Hotel groups have doubled their presence as domestic demand grows in Australasia, Michael Taylor writes.

More than nine million travellers visited Australia in 2018, setting a new record. That represents an increase of 65 per cent over the last 10 years, Deloitte Australia reports.

Economic and political uncertainty in some of the country’s most important source markets, however, could lead to slower growth in foreign arrivals over the next few years. Fortunately, the slowdown in the growth of overseas visitation is being offset by growing domestic demand.

“Domestic trips are forecast to grow by 4.2 per cent, and visitor nights by 3.8 per cent, each year on average over the next three years,” Deloitte says.

Best Western International (BWI) entered the Australasian market 40 years ago under an affiliate relationship. Last summer, BWI implemented property-direct relationships for all of its hotels directly with Best Western International. The group currently has 106 hotels in Australasia with more than 4,300 rooms.

“The domestic market is really important for our hotels, particularly as the dynamics of travel are changing in Australia from the emergence of low cost carriers in recent years through Virgin, Jetstar, etc., which has meant there’s been a dramatic increase in domestic travel as well as a strong growth in outbound travel,” says Graham Perry,

Managing Director, Australasia, Best Western Hotels & Resorts. “We work with our hotels to make sure that the domestic market contributes not only to filling weekend but also weekday occupancy.”

In terms of new properties, the group has a number of conversions and new builds in the pipeline, and it expect to announce at least a dozen new hotels within across Australasia over the coming year.


“These [new hotels will] supplement those that have recently joined the group including the latest Best Western Plus in Orange, New South Wales, a new build in Christchurch, New Zealand (Best Western Alpine Christchurch) and six SureStay and SureStay Collection properties within Western Australia and New South Wales,” Perry says. “Given we’re far from saturation, franchise provides a really strong opportunity for Best Western to mature and develop in the marketplace and to make sure that we can offer new opportunities for independents and small groups of hotels to join the Best Western product, benefit from our distribution and ensure that they get more than their fair share of business, including an increase RevPAR and ADR.”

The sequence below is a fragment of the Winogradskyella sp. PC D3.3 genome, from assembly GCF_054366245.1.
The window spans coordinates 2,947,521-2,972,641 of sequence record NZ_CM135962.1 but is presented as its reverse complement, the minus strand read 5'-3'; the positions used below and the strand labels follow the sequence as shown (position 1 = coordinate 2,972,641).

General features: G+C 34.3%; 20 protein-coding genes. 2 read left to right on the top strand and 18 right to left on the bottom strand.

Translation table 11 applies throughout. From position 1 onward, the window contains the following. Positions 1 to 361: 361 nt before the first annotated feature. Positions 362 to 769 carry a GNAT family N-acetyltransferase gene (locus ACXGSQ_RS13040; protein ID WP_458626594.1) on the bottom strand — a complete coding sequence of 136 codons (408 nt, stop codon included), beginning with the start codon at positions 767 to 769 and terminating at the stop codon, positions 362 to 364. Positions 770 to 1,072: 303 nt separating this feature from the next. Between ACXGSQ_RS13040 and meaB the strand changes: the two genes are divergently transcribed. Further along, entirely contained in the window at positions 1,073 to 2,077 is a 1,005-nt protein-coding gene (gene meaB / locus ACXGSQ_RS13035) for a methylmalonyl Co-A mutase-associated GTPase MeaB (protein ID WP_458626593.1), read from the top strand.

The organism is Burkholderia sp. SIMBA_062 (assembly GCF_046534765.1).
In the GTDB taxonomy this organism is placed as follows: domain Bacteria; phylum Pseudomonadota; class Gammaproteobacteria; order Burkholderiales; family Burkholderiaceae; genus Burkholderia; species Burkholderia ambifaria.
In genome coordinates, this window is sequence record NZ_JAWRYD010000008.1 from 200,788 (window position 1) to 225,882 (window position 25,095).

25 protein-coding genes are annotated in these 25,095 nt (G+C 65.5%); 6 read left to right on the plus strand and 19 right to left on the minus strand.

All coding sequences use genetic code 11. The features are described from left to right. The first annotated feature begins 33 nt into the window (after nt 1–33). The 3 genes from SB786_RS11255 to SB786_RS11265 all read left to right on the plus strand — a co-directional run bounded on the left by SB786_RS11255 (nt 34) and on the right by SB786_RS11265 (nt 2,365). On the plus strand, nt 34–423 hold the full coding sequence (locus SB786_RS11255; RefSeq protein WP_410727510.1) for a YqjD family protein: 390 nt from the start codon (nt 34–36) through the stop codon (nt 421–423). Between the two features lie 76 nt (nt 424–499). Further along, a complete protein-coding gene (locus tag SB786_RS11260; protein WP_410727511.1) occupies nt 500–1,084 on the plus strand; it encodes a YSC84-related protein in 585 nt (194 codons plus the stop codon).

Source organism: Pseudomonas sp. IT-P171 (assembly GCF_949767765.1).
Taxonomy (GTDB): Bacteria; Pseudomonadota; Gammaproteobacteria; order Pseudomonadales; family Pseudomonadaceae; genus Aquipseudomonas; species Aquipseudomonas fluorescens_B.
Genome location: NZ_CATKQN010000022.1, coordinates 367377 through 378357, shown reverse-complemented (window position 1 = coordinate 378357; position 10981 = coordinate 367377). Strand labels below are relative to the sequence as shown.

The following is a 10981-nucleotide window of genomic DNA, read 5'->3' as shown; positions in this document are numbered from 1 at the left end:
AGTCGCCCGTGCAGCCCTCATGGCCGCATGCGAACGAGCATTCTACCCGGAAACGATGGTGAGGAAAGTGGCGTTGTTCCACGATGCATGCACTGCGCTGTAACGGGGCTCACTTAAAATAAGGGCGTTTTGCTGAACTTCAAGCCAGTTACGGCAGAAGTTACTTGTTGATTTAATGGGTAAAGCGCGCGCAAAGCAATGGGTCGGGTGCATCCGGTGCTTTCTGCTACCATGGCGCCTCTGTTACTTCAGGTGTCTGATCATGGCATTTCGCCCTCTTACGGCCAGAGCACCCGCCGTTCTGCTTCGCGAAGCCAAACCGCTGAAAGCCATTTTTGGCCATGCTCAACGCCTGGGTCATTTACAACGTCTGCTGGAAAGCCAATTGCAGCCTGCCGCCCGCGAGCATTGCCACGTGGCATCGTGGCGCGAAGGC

Best Western is not the only multinational with big plans for Australasia. In June 2016, Marriott International announced plans to more than double its portfolio of hotels in Australia, New Zealand and Pacific from 24 to 50 by 2020. In Australia alone, the group already has a strong presence, and more hotels are on the way.

For example, a Ritz-Carlton is expected to open in Perth in October. The AC Hotel by Marriott Melbourne Southbank is scheduled to open next year.

“The signing of AC Melbourne Southbank is a testament to Marriott International’s continued success in Australia, where we currently operate 18 hotels and have 17 in the pipeline,” says Sean Hunt, Area Vice President, Australia, New Zealand and Pacific, Marriott International. “Across Australia, we’re seeing growing demand for lifestyle brands like AC Hotels by Marriott, so we are delighted that we’ve found the right location and the right partner to bring this brand to market.”

Hilton, meanwhile, is increasing its presence in New Zealand, where it is planning to double the size of its portfolio over the next few years. The third DoubleTree by Hilton opened in Wellington last summer, joining properties in Queenstown and Christchurch.

And another DoubleTree hotel opens this year in Napier, a coastal city on North Island. It will be managed by Sarin Investments under a franchise agreement with USAR Napier Limited.

“We are thrilled to open our second DoubleTree by Hilton hotel and to bring this international brand to Napier and the Hawkes Bay region,” says Raman Sarin, Chairman of Sarin Investments.

Crisis management

Two terrorist attacks in Christchurch, New Zealand, put the country’s third largest city in an unenviable spotlight on 15 March. BWI’s response was a textbook example of crisis management.

“Our experience from Christchurch says that in the immediate aftermath of a terrorist attack (i.e. in the first few days and weeks), demand for hotel accommodation actually increases in the immediate term as you have emergency services, police, media, etc., who are all taking up rooms that may otherwise have been empty,” Perry says.

“The major challenge during that period is to make the travelling public, whether corporate or leisure, to those destinations realise that it is business as usual, and that you’re open for business and to promote the idea “don’t hesitate” because of the terrorists. Make the potential guest realise they can do more by travelling to the destination and helping the accommodation and tourism industry than by hesitating and staying away.”